POL troops fuel the fight against ISIS

  • Published
  • By Tech. Sgt. Jonathan Hehnly
  • 386th Air Expeditionary Wing Public Affairs
SOUTHWEST ASIA -- Much like day-to-day life in modern society, the military relies on fuels to power its ground and air operations. The fuels management section of the 386th Expeditionary Logistics Readiness Squadron is tasked with the control, distribution and testing of the mission essential fuels that keep the 386th Air Expeditionary Wing and its Coalition partners in the fight against ISIS. 
 

Petroleum, oil and lubricant troops, or POL Airmen, work around-the-clock supplying approximately 150,000 gallons a day of jet fuel to outbound aircraft supporting the Combined Joint Task Force – Operation Inherent Resolve mission. 

“POL plays a significant role in the fight against ISIS,” said Senior Master Sgt. Timothy Hayes, the 386th ELRS fuels management flight superintendent, deployed from the Minnesota Air National Guard, St. Paul, Minnesota. “We provide the lifeblood of the base and the war effort. Fuel is an integral part of logistics in general, and is needed to keep the tanks and planes running.”

The 386th fuels management flight is broken down into smaller sections that include the fuel information service center, operations and fuels management. 

The operations side includes the distribution and storage of gasoline, diesel fuel, jet fuel and aviation gas. POL operations is also in charge of cryogenics and liquid oxygen, which is used in emergencies to create breathable air for aircrew members at high altitudes. The fuels management piece provides quality assurance, training, and supervision of the successful accomplishment of the mission.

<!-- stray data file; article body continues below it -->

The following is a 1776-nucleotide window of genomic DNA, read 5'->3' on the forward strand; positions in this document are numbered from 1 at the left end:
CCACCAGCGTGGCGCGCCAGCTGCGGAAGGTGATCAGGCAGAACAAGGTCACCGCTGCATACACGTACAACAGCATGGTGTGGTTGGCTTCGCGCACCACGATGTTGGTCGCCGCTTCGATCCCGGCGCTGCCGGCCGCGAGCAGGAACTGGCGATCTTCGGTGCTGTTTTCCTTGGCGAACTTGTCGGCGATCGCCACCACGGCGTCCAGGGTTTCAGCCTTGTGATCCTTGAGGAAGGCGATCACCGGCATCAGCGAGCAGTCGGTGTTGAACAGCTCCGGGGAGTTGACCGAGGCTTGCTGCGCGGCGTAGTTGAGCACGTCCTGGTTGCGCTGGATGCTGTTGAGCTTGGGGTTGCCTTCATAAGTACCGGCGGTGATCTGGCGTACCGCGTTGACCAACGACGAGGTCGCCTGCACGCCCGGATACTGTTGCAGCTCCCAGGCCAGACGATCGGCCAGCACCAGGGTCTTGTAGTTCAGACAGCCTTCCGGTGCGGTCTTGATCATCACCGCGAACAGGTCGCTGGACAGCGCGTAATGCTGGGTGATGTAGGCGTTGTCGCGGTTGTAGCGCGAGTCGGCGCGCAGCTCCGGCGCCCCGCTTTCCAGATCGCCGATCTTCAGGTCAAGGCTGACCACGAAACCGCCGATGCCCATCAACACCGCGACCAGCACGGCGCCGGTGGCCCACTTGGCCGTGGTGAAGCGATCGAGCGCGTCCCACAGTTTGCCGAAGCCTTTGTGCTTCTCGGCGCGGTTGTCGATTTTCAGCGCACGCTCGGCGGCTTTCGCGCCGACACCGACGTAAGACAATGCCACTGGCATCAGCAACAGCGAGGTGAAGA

“The fuels service center is the information focal point for the flight,” said Staff Sgt. Joseph Mrak, the noncommissioned officer in-charge of the fuels service center, deployed from Seymour Johnson Air Force Base, North Carolina. “The fuels service center has two major responsibilities.”

The first major responsibility is the control of flightline operations. The fuels service center acts as the liaison between maintenance crews and the fuels flight. It receives aircraft service requests and coordinates the refueling of approximately 30 aircraft a day. The second major responsibility is maintaining accountability of the installation’s fuel inventory and daily data reporting to the Defense Logistics Agency. 

“If everything stopped here and the fuel stopped, it would impact aircraft, cargo movement and transportation on base,” said Mrak. “Fuel is involved in everything from aircraft and vehicles to generators.”

To ensure that all the installation’s fuel is kept up to industry standards, fuel quality is tested daily in the fuels laboratory. Staff Sgt. Brandon Boyle, the NCOIC of the fuels laboratory, deployed from Langley Air Force Base, Virginia, is in charge of conducting quality assurance tests for water, solids and additives in the fuel.

“When I test the fuels and I say this fuel is good to go I am now allowing maintenance to put fuel on these aircraft and complete a mission, which is ultimately saving American lives and hopefully destroying the enemy,” said Boyle. “If the fuel isn’t tested properly and bad fuel goes onto an aircraft, that aircraft could go down. I make sure that the fuel going on that aircraft is ok to be on that aircraft.”

Whether they are refueling transit aircraft, shipping fuel to forward deployed locations or keeping generators running on installation, the fuels management flight plays a significant role in the CJTF-OIR mission. The approximately 30 POL Airmen work together to support U.S. and joint Coalition partners ensuring they provide quality fuel to keep them in the fight.